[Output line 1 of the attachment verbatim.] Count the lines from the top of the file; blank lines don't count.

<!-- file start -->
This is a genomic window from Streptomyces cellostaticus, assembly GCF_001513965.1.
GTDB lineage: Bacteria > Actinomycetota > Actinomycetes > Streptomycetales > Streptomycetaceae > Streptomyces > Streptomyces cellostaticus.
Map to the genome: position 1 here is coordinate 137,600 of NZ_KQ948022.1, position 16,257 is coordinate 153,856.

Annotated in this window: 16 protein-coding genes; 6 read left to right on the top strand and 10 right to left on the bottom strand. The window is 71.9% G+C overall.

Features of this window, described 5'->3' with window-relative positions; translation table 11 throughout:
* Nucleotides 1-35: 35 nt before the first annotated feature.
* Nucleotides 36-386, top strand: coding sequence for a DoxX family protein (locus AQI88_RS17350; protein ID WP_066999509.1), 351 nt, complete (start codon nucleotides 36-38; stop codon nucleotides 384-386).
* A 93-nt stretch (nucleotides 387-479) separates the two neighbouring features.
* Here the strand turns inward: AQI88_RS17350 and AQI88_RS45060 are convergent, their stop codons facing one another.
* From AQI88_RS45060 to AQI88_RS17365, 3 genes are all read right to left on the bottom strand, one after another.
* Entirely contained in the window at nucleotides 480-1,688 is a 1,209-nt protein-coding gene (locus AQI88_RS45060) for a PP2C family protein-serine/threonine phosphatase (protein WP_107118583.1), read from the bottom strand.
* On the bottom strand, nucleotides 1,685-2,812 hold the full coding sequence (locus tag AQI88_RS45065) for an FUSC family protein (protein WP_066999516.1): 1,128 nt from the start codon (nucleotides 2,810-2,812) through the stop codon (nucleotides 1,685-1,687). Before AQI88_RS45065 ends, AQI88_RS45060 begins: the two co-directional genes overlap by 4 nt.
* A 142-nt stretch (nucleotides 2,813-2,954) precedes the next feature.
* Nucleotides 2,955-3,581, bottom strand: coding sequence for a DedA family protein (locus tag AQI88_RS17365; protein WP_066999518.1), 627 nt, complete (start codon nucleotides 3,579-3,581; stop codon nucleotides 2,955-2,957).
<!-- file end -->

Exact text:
This is a genomic window from Streptomyces cellostaticus, assembly GCF_001513965.1.